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March is National Collision Awareness Month, and it’s a great time for drivers and cyclists alike to take a step back and explore how to be safer on the road.

According to statistics from the Utah Department of Transportation, in 2013 there were 55,637 vehicle crashes resulting in 22,740 injured persons, and 220 deaths.

This means there was a vehicle crash every 9 minutes, a person was injured in a crash every 23 minutes, and a crash related fatality occurred every 39.5 hours.

How many of these fatal crashes could have been prevented with better awareness? Too often people are unconcerned with their habits and take for granted the safe operation of a vehicle until they are involved in a crash. Sometimes, these crashes can be prevented by being more aware while driving. Here are some things you can do (or not do) to keep your drive as safe as possible:


When it comes to preventable crashes, mobile phones are often given the most blame. But any form of multitasking is dangerous to drivers and cyclists. Some examples of hazardous distractions include reading, eating, fixing hair/make-up, adjusting music, etc. When behind the wheel or in the saddle, keep it simple – just concentrate on the road and other people around you.

Distracting Views

Also known as “rubbernecking,” braking to look at an accident or something on the side of the road is dangerous and prevents you from paying attention to driving. Stopping on the side of the road to enjoy the view as a cyclists can also be very dangerous.  Both can cause sudden rear-end collisions if the car behind you doesn’t see you stop or slow down.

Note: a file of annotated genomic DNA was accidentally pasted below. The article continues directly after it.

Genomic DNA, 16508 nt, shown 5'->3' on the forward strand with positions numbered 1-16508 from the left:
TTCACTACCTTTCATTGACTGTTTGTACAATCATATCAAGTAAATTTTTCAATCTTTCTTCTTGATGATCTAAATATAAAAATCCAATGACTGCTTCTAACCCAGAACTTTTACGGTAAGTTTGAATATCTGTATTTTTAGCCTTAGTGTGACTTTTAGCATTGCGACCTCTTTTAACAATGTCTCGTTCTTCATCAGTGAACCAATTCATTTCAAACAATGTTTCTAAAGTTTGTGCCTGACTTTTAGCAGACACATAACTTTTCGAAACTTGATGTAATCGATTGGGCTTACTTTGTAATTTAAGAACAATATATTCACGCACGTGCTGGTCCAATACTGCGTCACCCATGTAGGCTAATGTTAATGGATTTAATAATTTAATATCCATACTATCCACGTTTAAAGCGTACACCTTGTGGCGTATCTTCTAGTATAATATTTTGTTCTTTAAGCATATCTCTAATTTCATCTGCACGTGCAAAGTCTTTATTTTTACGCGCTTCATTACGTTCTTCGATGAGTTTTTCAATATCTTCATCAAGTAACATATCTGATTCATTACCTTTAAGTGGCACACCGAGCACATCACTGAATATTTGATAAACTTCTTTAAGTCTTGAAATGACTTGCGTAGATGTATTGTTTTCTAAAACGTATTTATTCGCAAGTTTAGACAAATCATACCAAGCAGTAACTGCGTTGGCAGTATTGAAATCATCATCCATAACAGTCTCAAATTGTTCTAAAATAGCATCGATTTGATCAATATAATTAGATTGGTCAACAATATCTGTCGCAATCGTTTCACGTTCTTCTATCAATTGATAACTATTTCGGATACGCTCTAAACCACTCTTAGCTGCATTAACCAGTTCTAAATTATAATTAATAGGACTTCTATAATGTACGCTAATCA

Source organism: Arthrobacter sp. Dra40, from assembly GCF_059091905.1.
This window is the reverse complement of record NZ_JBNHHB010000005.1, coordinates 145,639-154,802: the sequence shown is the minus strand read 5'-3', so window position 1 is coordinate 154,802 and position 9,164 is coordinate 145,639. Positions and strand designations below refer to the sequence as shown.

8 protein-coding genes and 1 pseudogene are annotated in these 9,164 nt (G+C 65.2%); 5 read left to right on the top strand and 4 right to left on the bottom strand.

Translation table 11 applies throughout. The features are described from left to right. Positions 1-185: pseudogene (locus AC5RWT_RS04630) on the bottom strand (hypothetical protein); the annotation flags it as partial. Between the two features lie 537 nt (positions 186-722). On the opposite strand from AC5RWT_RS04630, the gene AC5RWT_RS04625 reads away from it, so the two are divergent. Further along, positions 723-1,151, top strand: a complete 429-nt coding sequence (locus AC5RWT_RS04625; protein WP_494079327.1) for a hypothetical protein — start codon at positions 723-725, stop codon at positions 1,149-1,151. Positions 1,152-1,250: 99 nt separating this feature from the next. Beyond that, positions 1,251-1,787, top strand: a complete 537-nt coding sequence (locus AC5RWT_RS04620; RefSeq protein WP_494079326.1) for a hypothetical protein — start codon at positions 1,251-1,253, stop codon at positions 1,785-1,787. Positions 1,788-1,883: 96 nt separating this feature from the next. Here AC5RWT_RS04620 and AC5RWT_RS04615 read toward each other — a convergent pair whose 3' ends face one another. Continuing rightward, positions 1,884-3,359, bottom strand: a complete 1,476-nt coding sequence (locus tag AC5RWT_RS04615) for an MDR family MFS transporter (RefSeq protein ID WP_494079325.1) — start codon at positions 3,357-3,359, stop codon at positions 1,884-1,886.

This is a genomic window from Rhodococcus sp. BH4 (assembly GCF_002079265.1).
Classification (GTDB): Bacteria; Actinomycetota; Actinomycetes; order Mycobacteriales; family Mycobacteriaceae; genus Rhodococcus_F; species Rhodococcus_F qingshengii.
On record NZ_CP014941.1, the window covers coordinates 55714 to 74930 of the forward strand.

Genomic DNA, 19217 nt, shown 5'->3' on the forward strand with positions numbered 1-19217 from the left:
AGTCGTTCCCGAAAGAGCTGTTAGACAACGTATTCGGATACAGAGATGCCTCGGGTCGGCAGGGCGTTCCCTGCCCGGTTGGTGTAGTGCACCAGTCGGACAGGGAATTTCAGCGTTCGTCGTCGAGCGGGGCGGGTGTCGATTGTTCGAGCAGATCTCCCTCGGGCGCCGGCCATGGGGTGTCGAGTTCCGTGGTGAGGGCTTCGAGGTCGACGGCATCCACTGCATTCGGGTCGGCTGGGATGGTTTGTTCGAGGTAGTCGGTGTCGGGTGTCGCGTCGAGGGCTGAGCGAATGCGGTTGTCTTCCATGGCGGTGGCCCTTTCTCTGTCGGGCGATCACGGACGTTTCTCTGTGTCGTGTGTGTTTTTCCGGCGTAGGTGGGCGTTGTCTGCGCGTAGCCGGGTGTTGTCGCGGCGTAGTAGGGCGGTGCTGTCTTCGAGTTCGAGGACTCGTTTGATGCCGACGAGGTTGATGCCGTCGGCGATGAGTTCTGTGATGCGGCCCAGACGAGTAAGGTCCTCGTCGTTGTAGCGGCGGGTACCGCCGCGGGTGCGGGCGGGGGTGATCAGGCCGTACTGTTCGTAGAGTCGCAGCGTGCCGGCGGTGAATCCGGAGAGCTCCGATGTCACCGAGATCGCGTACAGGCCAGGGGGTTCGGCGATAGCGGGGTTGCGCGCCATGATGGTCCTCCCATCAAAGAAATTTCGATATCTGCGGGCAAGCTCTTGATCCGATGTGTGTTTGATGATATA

Keep it Clean, Keep it Tuned

One of the best ways to take care of your car and your bike is to keep them clean and in great condition. It not only improves your daily commute, it also improves your safety. With random objects floating around in your car, it’s easy for something to roll under your break pedal. If you don’t pay attention to routine maintenance, you could be in for a nasty surprise when your car or bike doesn’t function as expected. This could prove disastrous. Try to keep your car or bike clean to avoid distractions, and possible dangers.

Be Courteous

Try finding opportunities to make commuting a better experience. Whether your on a bike or in a car, this is beneficial for everyone on the road. For example, yielding rather than taking the right-of-way, signaling when appropriate, and staying in the appropriate lane are all examples of habits that can help prevent collisions.

Lights On (in the daytime)

Research shows that driving with your headlights on during the day increases your visibility to others, and can substantially reduce collisions. As a cyclist, make sure you have reflectors and lights on you bike that can be easily seen by other drivers and riders.

Never Drive Impaired

If you have been drinking or you are drowsy, or otherwise impaired, do not plan to drive. A little preparation can eliminate a lot of trouble. There are many ways to keep you from driving impaired. Calling a designated driver, taking a taxi, walking, using public transportation, or having someone drop you off and pick you up are just a few of the safe options you can take.

The Basics

Sometimes getting back to the basics is a great start to safety.  The basics taught in driving schools ensure safety and control while driving. Double checking that seat belts are worn by everyone in the car and helmets are worn by all cyclists, correctly adjusting mirrors, ensuring that you are in proper seat and steering position, maintaining a safe speed, and using proper signaling are things we could all brush up on.

Care For Your Car and Bicycle

Not only will this give both more value, it will also keep you safe. For both cars and bicycles, be sure you regularly

  • Check the tread and air pressure in your tires
  • Make sure your brakes are in proper order
  • Assure that your lights remain clean and bright

For individuals who have been driving for years, often times simple safety concerns slip through the cracks.  But we can all use a reminder during this month-long holiday to get driving back on track. Let’s all work on something to help improve road safety this month to apply all year long.